The Senate is scheduled to spend a great deal of its time on the subject this week. Sen. Steve Ogden (R-Bryan), chief budget writer for the Senate, put the finishing touches on the upper chamber’s plan late last week. The next step is for the Senate Finance Committee to vote the bill out of committee. Then, the budget plan goes to the full Senate for debate.

The Senate budget spends additional dollars over the House budget on state infrastructure needs, principally related to health and human services and education. The good news is that Senate plan does not cut physicians’ Medicaid payments by 10 percent. The Senate version also includes funding for Medicaid caseload growth and restores funding for a number of important TMA priorities, including community-based and crisis mental health service, and tobacco cessation and prevention programs. Senators also added back some of the funding for primary care residencies administered by the Texas Higher Education Coordinating Board.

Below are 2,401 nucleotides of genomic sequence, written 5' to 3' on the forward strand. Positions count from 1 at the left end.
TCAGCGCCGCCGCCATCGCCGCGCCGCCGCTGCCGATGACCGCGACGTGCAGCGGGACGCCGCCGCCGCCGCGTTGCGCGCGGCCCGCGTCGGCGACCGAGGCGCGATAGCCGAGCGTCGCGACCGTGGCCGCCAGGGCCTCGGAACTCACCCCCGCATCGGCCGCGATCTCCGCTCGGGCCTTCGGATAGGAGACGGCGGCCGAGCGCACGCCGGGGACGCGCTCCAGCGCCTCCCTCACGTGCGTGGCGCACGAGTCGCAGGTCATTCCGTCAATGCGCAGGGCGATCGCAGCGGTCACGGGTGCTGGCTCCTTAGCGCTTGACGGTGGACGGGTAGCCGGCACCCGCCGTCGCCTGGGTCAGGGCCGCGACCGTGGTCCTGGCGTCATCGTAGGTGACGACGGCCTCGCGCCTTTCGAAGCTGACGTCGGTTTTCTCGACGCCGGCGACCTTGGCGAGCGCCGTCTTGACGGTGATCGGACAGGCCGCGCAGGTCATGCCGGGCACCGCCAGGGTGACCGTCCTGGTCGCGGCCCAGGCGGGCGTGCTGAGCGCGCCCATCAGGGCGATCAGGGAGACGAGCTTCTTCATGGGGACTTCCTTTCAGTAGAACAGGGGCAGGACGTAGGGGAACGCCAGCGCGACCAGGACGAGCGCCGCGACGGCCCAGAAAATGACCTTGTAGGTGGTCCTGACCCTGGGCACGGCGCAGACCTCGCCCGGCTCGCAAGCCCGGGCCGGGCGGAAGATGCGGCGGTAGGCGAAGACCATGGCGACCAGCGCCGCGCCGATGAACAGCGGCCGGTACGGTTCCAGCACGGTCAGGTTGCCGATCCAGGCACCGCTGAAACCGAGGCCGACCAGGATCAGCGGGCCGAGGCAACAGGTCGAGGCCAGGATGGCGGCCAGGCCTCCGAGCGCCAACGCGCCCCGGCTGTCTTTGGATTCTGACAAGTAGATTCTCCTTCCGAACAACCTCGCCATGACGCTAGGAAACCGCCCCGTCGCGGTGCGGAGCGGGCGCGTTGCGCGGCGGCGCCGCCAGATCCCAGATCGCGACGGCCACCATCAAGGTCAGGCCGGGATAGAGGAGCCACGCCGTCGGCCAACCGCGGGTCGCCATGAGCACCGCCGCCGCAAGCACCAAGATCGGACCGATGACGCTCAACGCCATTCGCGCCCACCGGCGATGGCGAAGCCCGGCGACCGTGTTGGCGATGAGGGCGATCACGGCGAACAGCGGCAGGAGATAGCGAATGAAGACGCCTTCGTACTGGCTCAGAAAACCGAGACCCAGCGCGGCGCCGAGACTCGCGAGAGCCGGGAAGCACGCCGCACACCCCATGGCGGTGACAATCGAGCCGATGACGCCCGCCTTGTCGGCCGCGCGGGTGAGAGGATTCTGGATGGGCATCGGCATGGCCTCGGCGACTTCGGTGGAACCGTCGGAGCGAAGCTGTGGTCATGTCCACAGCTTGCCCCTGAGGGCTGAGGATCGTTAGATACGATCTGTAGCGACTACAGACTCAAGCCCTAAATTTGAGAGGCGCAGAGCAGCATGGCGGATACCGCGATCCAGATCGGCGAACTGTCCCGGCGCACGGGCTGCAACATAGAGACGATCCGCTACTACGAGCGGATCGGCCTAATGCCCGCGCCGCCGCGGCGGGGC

The question remains, however, how the Senate will pay for its more generous budget. That matter lies with Senate Finance Subcommittee on Fiscal Matters. The subcommittee is trying to find nontax revenue within the state coffers to help pay for Senate spending. Some of the ideas the subcommittee has come up with so far include liquidating part of the tobacco endowment and permanent public health fund, selling state property, and determining whether to extend the small business exemption from the franchise tax.

On Thursday, the full Senate is scheduled to take up the two-year budget plan. They will debate the Senate Finance Committee’s version of House Bill 1. As passed by the Texas House, HB 1 is a $164.5 billion, bare-bones budget that includes a 10-percent cut in physician Medicaid and Children’s Health Insurance Program fees, deep cuts in the state’s mental and public health safety programs, and reductions in funding for programs designed to recruit and retain physicians. Stay tuned.

How Does the Final House Budget (HB 1) Affect Your County?
If you want to find out how the proposed Medicaid cuts in the final House version of the budget could affect your county, check out this chart.

Monte Horne, MD
PHYSICIAN OF THE DAY
The physician of the day at the capitol is Monte Horne, MD, of Hamilton. Dr. Horne has practiced family medicine for nine years. He graduated from The University of Texas Medical Branch in 1998. Dr. Horne is a member of TMA and the Bosque-Hamilton County Medical Society, and is a CMS delegate.